One of the cornerstones of the Royal Danish Ballet, Napoli – created in 1842 by the Company's most celebrated choreographer and ballet master, August Bournonville – is a timeless tale of love set in the beautiful, rustic surroundings of Naples and which centres on young fisherman Gennaro's quest to rescue his beloved Teresina, supposedly drowned at sea. For their latest production of this seminal Danish work, the Company chose to propel the action forward to the 1950s, taking inspiration from the early films of Federico Fellini in their masterly portrayal of raw, urban life. Elaborate sets and costumes by Maja Ravn and an entirely new musical score for Act II assist in the updating, while Nikolaj Hübbe and Sorella Englund's striking new choreography melds with Bournonville's classic routines, inviting ‘superb’ character dancing (New York Times) and providing a showcase for the Company's young dancers in virtuosic solo roles – the sensational Alban Lendorf among them.
This two-LPs-on-one-CD package is essential listening for anyone who is seriously interested in either British blues, the Rolling Stones' early sound, or the history of popular music, in England or America, during the late '50s and early '60s. In England during the years 1957-1962, jazz and blues used to intermix freely, especially among younger blues enthusiasts and more open-minded jazzmen – by 1963, most of the former had gone off to form bands like the Rolling Stones, the Yardbirds, the Pretty Things, etc., with guitars a the forefront of their sound, while the latter (most notably British blues godfather Alexis Korner) kept some jazz elements in their work.
How about an album featuring Ginger Baker, Jack Bruce, John McLaughlin, Dick Heckstall-Smith and Jon Hiseman?! And, oh yeah, Graham Bond, too much like John Mayall s various groups, Bond s bands, as proving grounds for soon-to-be superstars. often overshadowed the man at the center of them. For example, this record, though it came out in 1970, features Bruce, Baker and McLaughlin playing fairly straight-ahead jazz on three tracks recorded live at Klook s Kleek in 1963, a far cry from the heavy blues-rock and fusion that would later make them famous. The rest of the album is composed of 1966 tracks that mark the only recordings made by Bond with Heckstall-Smith and Hiseman before they left to form Colosseum…
One of the founding fathers of the British blues movement, Graham Bond released two spectacular albums in 1965 as the Graham Bond Organization. When Bond broke up the Organization, he moved to the United States where he recorded two "solo" albums in 1965. In 1966, he returned to England where he became a member of Ginger Baker's Air Force for a time then left and formed the band Magick with his wife Diane Stewart. Holy Magick, the band's debut album, was originally released on the "progressive" Vertigo label in 1970. The album was based on Bond's interest in white magic and Druid and Celtic mysticism…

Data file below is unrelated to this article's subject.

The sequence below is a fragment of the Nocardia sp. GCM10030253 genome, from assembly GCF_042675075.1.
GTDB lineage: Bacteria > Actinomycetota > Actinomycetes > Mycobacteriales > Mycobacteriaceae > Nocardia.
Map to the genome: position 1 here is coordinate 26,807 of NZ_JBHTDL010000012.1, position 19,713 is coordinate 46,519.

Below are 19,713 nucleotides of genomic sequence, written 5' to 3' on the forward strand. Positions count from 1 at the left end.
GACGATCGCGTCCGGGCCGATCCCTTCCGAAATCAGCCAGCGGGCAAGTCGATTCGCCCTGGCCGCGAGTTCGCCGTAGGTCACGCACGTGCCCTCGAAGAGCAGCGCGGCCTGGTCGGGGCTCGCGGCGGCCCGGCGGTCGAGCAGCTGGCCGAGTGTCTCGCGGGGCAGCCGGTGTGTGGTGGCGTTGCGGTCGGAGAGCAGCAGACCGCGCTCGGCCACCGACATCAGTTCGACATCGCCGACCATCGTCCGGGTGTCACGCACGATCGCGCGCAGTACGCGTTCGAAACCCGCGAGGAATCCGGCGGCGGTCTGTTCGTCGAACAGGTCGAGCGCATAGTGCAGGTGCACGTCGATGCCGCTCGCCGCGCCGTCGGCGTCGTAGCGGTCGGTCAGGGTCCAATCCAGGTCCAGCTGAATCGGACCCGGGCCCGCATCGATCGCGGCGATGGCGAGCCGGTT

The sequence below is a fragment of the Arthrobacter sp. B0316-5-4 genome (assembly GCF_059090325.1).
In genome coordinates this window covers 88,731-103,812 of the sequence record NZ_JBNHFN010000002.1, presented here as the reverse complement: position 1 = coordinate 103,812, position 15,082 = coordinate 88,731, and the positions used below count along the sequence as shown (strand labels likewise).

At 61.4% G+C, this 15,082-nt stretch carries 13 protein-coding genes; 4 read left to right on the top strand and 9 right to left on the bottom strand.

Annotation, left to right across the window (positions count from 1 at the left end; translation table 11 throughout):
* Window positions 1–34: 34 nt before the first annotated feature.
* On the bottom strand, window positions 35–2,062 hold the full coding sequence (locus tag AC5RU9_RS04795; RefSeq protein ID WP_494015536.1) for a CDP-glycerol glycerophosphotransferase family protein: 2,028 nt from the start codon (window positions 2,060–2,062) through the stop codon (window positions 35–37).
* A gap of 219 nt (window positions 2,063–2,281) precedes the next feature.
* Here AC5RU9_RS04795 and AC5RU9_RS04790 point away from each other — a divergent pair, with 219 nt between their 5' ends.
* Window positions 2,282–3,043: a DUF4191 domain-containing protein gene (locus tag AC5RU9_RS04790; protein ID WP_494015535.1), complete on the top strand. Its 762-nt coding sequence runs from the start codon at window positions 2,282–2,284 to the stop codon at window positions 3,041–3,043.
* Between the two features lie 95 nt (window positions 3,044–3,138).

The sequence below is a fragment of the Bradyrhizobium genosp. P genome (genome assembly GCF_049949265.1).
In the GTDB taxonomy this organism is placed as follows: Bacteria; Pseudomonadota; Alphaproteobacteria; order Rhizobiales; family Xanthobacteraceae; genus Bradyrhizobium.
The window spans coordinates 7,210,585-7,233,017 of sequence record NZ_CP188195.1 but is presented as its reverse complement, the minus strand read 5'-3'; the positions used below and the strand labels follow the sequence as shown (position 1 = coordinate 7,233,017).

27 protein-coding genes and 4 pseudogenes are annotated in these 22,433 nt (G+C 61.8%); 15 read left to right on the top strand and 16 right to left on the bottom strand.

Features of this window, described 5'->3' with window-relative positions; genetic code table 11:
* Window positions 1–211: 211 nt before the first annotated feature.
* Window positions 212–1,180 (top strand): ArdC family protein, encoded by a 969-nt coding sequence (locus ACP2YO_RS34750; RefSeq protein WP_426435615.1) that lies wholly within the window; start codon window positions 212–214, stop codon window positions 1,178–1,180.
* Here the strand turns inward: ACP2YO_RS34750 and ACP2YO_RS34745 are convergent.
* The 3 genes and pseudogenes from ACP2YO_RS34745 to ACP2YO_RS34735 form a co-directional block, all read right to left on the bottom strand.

Darcey Bussell and Roberto Bolle star in Frederick Ashton’s Sylvia, restored to the splendour of its elegant and opulent three-act form for the 75th anniversary celebrations of The Royal Ballet. Ashton was inspired by the music of Léo Delibes to create such great choreographic sequences as the famous Act 3 pas de deux and the mischievous role of Eros, one of the delightful, darkly comic characterisations for which Ashton became known and loved.
With the exception of 1964's Folk, Blues & Beyond, this is Graham's finest non-compilation album. It's also his most fully arranged and rock-influenced effort, with backing by a meaty ensemble featuring Danny Thompson (of Pentangle) on bass and British blues stalwarts Jon Hiseman and Dick Heckstall-Smith (Graham Bond, Colosseum) on drums and sax respectively. Even Graham's singing sounds better than usual. Graham offers some decent blues, but more interesting are his frequent excursions into raga folk-rock of sorts, especially on "Blue Raga" (learned from Ravi Shankar and Ali Akbar Khan). The raga-jazz interpretation of Joni Mitchell's "Both Sides Now," which moves from meditative opening drones into a freewheeling explosion of modal folk-rock is one of the highlights of Graham's career on record and one of the best expressions of his ability to make a standard his own.
Recorded in April 1972, "A Story Ended" was the debut solo album by Colosseum saxophonist Dick Heckstall-Smith. Recorded upon the demise of Colosseum, the sessions featured contributions by Jon Hiseman, Mark Clarke, Chris Farlowe & Dave Greenslade of the band, along with Graham Bond (of whose Organization Dick was a member alongside Jack Bruce & Ginger Baker), Chris Spedding and lyrical offerings from Pete Brown. A superb example of Jazz influenced Progressive rock, the album appeared on Bronze Records in 1972 and is now hailed as a classic of the genre.